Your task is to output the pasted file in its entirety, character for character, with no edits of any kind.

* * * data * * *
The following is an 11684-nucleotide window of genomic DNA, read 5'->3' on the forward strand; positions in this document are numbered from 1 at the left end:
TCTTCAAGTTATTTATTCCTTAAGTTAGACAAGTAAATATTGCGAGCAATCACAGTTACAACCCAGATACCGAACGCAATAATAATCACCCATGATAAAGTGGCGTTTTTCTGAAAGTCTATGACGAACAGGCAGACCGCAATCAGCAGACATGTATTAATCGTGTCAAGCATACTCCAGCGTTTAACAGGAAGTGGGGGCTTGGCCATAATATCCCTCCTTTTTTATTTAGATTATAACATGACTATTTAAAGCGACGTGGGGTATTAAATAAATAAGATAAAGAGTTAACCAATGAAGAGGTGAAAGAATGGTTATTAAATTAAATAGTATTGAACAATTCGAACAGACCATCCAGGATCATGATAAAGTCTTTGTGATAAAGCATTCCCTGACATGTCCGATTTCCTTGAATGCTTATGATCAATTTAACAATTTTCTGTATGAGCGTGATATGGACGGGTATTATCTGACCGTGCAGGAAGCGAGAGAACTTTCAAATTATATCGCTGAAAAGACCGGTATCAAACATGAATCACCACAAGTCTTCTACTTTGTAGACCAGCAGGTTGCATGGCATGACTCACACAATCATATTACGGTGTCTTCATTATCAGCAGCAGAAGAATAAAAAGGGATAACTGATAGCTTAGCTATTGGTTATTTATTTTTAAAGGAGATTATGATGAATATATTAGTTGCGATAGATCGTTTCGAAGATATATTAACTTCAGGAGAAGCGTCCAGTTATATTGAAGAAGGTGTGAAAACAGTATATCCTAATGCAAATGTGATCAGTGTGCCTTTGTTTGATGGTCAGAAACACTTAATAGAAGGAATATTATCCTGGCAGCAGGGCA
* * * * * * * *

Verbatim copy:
The following is an 11684-nucleotide window of genomic DNA, read 5'->3' on the forward strand; positions in this document are numbered from 1 at the left end:
TCTTCAAGTTATTTATTCCTTAAGTTAGACAAGTAAATATTGCGAGCAATCACAGTTACAACCCAGATACCGAACGCAATAATAATCACCCATGATAAAGTGGCGTTTTTCTGAAAGTCTATGACGAACAGGCAGACCGCAATCAGCAGACATGTATTAATCGTGTCAAGCATACTCCAGCGTTTAACAGGAAGTGGGGGCTTGGCCATAATATCCCTCCTTTTTTATTTAGATTATAACATGACTATTTAAAGCGACGTGGGGTATTAAATAAATAAGATAAAGAGTTAACCAATGAAGAGGTGAAAGAATGGTTATTAAATTAAATAGTATTGAACAATTCGAACAGACCATCCAGGATCATGATAAAGTCTTTGTGATAAAGCATTCCCTGACATGTCCGATTTCCTTGAATGCTTATGATCAATTTAACAATTTTCTGTATGAGCGTGATATGGACGGGTATTATCTGACCGTGCAGGAAGCGAGAGAACTTTCAAATTATATCGCTGAAAAGACCGGTATCAAACATGAATCACCACAAGTCTTCTACTTTGTAGACCAGCAGGTTGCATGGCATGACTCACACAATCATATTACGGTGTCTTCATTATCAGCAGCAGAAGAATAAAAAGGGATAACTGATAGCTTAGCTATTGGTTATTTATTTTTAAAGGAGATTATGATGAATATATTAGTTGCGATAGATCGTTTCGAAGATATATTAACTTCAGGAGAAGCGTCCAGTTATATTGAAGAAGGTGTGAAAACAGTATATCCTAATGCAAATGTGATCAGTGTGCCTTTGTTTGATGGTCAGAAACACTTAATAGAAGGAATATTATCCTGGCAGCAGGGCA